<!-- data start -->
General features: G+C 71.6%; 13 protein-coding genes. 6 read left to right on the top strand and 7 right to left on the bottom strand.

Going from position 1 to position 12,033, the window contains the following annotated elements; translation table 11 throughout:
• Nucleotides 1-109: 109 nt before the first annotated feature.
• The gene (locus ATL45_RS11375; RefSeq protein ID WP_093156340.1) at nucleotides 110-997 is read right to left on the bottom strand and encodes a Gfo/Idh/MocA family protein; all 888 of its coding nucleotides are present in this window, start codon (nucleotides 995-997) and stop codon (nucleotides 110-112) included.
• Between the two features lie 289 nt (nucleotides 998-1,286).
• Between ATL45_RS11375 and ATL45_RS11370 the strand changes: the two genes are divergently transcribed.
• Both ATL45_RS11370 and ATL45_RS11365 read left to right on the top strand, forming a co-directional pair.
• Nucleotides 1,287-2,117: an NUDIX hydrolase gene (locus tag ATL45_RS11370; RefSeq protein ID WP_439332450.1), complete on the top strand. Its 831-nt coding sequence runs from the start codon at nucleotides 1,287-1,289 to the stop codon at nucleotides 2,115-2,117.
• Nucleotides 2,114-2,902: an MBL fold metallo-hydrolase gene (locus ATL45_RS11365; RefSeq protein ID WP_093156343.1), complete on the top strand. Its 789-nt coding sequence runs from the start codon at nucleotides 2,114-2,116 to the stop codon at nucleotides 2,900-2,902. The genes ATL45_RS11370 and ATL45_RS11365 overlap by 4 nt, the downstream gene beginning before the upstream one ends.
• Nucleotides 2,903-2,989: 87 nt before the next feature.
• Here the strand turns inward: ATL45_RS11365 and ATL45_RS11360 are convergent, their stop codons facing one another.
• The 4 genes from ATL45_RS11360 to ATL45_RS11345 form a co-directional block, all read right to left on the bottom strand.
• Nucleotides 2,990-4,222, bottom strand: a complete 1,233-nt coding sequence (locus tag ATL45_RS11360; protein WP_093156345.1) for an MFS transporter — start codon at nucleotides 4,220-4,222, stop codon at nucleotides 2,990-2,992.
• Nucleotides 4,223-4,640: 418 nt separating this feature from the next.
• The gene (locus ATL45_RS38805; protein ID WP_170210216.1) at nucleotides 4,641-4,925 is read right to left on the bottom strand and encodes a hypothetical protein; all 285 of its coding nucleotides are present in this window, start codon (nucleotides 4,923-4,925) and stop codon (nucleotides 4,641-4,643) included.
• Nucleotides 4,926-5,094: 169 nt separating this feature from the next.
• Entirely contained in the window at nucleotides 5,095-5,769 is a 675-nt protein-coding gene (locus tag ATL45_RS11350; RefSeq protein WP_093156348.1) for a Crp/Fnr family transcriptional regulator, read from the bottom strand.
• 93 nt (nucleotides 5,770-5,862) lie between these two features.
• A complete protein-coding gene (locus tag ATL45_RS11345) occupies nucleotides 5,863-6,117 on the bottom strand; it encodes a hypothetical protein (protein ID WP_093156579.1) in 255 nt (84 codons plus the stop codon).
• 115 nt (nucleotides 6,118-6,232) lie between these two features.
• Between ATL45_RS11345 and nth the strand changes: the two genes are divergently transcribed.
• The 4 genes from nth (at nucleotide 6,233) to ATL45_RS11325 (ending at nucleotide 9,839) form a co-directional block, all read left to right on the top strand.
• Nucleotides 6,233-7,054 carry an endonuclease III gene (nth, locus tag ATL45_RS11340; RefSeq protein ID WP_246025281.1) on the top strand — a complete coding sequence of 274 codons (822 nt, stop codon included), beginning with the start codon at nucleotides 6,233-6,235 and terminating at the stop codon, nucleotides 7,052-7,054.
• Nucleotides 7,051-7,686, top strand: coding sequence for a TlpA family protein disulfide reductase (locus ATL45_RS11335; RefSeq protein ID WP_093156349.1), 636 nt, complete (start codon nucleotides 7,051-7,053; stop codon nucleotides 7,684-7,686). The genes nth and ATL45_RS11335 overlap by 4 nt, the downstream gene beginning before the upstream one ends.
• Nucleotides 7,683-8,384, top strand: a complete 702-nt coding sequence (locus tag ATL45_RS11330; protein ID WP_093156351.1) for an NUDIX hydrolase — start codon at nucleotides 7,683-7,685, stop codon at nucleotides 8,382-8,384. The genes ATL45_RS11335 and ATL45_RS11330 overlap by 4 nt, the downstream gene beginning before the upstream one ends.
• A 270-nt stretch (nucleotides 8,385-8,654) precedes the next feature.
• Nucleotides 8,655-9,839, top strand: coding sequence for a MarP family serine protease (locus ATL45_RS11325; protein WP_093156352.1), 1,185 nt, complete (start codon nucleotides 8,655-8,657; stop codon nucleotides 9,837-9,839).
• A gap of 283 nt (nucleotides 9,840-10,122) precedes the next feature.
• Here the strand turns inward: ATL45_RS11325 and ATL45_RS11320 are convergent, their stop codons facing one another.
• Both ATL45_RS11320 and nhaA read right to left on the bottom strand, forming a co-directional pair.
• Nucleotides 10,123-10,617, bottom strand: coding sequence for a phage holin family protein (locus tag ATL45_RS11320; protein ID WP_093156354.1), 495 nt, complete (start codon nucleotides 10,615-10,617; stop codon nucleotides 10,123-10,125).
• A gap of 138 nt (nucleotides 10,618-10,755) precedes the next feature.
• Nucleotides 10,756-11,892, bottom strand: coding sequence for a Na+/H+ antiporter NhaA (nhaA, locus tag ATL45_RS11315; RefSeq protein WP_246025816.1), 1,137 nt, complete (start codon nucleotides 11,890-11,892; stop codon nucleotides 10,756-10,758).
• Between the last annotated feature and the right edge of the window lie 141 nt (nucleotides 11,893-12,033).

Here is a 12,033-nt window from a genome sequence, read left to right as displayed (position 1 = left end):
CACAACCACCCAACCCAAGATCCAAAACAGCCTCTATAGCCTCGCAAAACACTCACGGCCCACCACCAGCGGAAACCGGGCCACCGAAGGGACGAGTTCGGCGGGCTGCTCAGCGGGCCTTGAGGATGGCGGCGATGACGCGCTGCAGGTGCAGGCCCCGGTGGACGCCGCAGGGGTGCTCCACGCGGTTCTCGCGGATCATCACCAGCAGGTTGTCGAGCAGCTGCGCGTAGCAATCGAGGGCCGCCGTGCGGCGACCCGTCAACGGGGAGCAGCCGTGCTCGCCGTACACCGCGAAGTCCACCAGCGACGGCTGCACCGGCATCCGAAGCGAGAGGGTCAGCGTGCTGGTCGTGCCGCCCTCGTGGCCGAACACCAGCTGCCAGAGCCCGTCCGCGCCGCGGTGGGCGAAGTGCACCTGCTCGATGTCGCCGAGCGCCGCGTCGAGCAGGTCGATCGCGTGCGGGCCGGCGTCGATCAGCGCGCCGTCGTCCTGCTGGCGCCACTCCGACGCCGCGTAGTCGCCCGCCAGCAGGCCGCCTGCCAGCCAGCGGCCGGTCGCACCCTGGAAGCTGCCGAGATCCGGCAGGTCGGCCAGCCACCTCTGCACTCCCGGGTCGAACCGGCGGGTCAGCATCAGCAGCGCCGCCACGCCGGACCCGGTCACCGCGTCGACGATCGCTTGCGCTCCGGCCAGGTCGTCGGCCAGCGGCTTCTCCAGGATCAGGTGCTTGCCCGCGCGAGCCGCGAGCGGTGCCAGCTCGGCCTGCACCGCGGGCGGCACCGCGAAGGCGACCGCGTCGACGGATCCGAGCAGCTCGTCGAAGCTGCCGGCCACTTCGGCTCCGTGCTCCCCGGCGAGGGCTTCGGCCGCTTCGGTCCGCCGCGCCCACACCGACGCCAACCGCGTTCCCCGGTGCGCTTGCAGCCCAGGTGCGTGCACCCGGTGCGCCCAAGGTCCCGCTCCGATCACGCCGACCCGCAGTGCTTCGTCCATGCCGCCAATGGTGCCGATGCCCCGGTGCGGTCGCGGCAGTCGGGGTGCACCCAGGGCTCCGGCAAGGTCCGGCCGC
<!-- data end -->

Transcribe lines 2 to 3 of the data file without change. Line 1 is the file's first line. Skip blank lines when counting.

Going from position 1 to position 12,033, the window contains the following annotated elements; translation table 11 throughout:
• Nucleotides 1-109: 109 nt before the first annotated feature.